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Burning issue: Alaska's take on fire management differs from other states'

Refuge Notebook

Posted: Friday, March 05, 2004

I moved to Alaska from Colorado in 1991, and it wasn't long before I realized Alaskans do things differently than folks in other parts of the country. But if there is a conscious effort by Alaskans to be different, I'm not aware of it.

Perhaps it's the Last Frontier, the Great Land, exerting its profound influence upon our collective subconscious. Perhaps Alaska makes its inhabitants feel privileged and proud, as if we are somehow uniquely qualified to live here.

I know when I travel to other parts of the country, I feel somewhat superior even though I know I have no right to feel that way. If Americans are perceived as arrogant, then I wonder how foreigners view Alaskans? How's that for a humbling thought?

In my 25 years as a wildland firefighter, I learned that suppression strategies and tactics vary for different fuel types and topography, for different weather conditions and fire behavior, and for the different challenges presented by urban and wild landscapes. As a fire management officer, I have experienced some of the regional and agency differences in fire management practices around the country.

In Alaska, wildland fire management is unique in many ways. The first and most obvious difference is scale. Alaska is so huge, and yet the firefighting community is relatively small. In the Lower 48, aviation resources are plentiful and play an important role in fire suppression, especially in the West.

In Alaska, fire aviation resources are limited, but critical to our success. In the Lower 48, you can drive to most wildland fires, so engines play a major role. In Alaska, there are so few roads that engines play a limited role.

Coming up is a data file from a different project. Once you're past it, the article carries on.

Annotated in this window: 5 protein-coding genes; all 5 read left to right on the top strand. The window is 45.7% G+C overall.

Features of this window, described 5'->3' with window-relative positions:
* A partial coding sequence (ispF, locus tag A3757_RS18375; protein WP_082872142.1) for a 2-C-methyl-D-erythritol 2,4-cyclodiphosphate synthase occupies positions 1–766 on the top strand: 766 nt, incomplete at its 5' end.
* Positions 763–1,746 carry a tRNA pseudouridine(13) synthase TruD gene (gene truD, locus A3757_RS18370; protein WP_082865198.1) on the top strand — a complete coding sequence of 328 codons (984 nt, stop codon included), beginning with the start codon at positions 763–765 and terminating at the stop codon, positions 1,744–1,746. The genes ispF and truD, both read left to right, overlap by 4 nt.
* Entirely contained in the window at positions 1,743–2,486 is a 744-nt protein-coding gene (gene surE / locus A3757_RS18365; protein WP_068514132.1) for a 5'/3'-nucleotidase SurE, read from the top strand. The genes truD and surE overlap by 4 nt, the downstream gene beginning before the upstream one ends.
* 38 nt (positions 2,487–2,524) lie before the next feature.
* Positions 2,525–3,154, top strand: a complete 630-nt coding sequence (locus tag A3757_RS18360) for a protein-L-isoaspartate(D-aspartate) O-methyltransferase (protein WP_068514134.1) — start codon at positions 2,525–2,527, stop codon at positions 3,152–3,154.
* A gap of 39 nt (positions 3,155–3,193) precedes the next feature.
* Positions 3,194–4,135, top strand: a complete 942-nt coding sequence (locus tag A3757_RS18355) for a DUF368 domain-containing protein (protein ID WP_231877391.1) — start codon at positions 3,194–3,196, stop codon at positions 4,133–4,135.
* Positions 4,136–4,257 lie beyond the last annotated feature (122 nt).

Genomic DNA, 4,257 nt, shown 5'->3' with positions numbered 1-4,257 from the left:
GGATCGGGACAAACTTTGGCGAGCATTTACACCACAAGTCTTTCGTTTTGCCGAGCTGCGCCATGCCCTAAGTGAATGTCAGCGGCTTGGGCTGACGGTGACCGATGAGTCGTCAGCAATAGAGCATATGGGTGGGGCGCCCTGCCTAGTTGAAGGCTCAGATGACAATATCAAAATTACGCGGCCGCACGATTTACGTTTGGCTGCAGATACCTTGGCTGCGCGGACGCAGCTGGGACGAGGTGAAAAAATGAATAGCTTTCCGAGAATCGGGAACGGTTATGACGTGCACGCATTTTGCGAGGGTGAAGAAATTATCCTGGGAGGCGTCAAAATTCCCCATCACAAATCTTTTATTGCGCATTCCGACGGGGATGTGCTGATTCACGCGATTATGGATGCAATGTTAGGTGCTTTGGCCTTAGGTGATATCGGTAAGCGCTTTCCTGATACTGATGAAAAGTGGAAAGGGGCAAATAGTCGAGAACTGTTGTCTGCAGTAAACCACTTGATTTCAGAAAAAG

Due to the expanse of Alaska, the lack of infrastructure and limited firefighting resources, wildland fire management has evolved out of necessity into a cooperative interagency community effort. Perhaps the most widely known product of this interagency cooperation is the Alaska Interagency Wildland Fire Management Plan (AIWFMP).

The AIWFMP consolidated 13 "area specific" plans and a 1984 amendment into one Alaska interagency plan, which has been in use since 1999. The Alaska plan is viewed by many in the national wildland fire community as a model for interagency fire management.

On the Kenai Peninsula, the Alaska Division of Forestry, the Chugach National Forest, the Kenai National Wildlife Refuge and the Kenai Peninsula Borough with all of its municipal and rural fire departments, work together under the umbrella of the AIWFMP and cooperative agreements to implement a successful wildland fire management program. Nowhere is this kind of cooperation and coordinated effort more important than on the Kenai where a history of wildfire, a growing population and a complex of hazardous forest fuel types coexist.

Despite our cooperation on the Kenai and throughout Alaska, there is much room for improvement. Firefighting resources are often overextended during periods of high fire danger and interagency communications are at times difficult.

But we are constantly striving to improve our coordination and our response to the changing environment. And because we are, in many ways, isolated from the national fire organization, we have to do things differently to be effective. So maybe, being different as Alaskans isn't subconscious, maybe it's a necessity.

In my next article, I want to describe how Alaska and the Kenai Peninsula have been divided into fire management option areas: Critical, Full, Modified and Limited, as defined by the AIWFMP. These fire management options are reviewed annually by local fire management officers and land managers, and changed when necessary in response to the changing environment.

Until next time.

Doug Newbould is the fire management officer at the Kenai National Wildlife Refuge.

For more information about the refuge, or to read previous Refuge Notebook articles, visit our Web site: http://kenai.fws.gov.



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